A traumatic brain injury can happen in many different ways. In California personal injury cases, most traumatic brain injuries are caused by external forces. Those forces might be the result of a slip and fall or a car accident. They might also be the result of a battery or assault or a workplace injury. In most cases, the brain injury will fall into one of the following four categories: contusion, concussion, diffuse axonal injury and penetrating injury.
A contusion is usually the result of a direct impact trauma against the head. They usually involve localized bleeding within the brain. In some cases, a contusion has to be removed by a brain surgeon because the blood clots formed by a contusion can result in death in some cases. In certain instances, a contusion will also form on the opposite side of the impact site due to the way the brain collides against the sides of the skull during an impact.
A concussion is the most common variety of traumatic brain injury and it is also the result of direct head trauma. Usually, concussions are the result of a fall, being kicked or punched, or a shooting, shaking or whiplash incident. Loss of consciousness is a common indicator of concussion, but this does not necessarily have to occur. Symptoms include dizziness, confusion or a foggy head.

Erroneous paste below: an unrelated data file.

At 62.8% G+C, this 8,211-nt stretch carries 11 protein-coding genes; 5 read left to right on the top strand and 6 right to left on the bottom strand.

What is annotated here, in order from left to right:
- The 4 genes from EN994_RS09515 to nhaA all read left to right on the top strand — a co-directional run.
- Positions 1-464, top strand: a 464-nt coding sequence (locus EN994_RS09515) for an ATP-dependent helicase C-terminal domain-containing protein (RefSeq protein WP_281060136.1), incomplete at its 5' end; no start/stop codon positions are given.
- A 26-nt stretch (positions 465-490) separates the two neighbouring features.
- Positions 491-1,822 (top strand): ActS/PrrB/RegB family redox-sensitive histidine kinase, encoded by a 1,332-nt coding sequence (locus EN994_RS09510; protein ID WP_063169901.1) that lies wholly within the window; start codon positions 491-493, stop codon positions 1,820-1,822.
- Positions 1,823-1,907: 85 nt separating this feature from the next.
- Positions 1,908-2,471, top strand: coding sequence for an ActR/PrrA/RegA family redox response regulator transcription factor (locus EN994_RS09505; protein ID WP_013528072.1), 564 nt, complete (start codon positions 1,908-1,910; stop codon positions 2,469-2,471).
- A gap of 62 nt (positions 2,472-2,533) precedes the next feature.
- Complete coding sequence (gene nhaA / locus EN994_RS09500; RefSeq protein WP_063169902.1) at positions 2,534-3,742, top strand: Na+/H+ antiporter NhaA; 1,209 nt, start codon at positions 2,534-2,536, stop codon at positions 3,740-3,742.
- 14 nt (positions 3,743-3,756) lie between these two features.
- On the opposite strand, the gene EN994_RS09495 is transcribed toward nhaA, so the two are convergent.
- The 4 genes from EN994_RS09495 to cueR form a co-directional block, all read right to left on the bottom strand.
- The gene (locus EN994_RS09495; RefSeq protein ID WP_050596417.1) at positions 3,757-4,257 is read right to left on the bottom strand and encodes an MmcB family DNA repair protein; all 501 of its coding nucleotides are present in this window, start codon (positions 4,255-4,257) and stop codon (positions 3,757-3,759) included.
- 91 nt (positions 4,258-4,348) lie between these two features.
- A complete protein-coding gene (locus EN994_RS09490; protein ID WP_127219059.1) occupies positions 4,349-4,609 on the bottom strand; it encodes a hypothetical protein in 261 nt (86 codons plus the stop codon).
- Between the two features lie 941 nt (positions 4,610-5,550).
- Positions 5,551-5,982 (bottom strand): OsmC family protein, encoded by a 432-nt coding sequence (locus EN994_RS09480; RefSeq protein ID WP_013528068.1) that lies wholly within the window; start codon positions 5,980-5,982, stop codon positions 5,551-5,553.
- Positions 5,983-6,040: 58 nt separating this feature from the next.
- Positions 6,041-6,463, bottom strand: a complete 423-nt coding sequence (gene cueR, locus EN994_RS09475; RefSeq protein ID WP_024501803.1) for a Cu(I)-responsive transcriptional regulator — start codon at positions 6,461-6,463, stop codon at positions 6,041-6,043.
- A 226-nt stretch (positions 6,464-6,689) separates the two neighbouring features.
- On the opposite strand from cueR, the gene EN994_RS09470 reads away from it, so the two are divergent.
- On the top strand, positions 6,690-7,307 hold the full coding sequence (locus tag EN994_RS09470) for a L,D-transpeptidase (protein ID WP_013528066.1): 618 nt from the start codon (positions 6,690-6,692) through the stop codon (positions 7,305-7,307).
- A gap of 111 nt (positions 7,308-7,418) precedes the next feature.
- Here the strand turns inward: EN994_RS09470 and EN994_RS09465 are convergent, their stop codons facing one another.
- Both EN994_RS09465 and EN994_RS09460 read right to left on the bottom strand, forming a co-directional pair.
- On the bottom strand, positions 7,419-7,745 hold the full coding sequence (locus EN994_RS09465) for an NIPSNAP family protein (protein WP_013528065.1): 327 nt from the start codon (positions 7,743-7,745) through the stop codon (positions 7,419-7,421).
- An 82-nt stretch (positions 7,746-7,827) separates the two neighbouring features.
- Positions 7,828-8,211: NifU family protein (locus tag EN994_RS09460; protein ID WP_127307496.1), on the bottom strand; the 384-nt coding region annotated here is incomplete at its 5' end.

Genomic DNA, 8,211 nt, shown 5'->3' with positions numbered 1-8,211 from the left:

Diffuse axonal injuries are usually the result of severe shaking. This causes tears in the brain structures and can cause neuro-chemical disruptions. Symptoms of diffuse axonal injury might include motor function loss, memory disruption, olfactory disruption and a lot more.
A penetration injury happens when sharp objects pass through the skull and into the brain. These incidents can be fatal, or they might result in severe, long-term brain damage.
Knowing the types of brain injuries can help those suffering from traumatic brain injury to identify their condition, speak with doctors and get the help they need. It can also help identify their injuries in a legal personal injury context if they are pursuing claims for damages relating to their injuries.
Source: Findlaw, “Types of brain injury,” accessed April. 07, 2015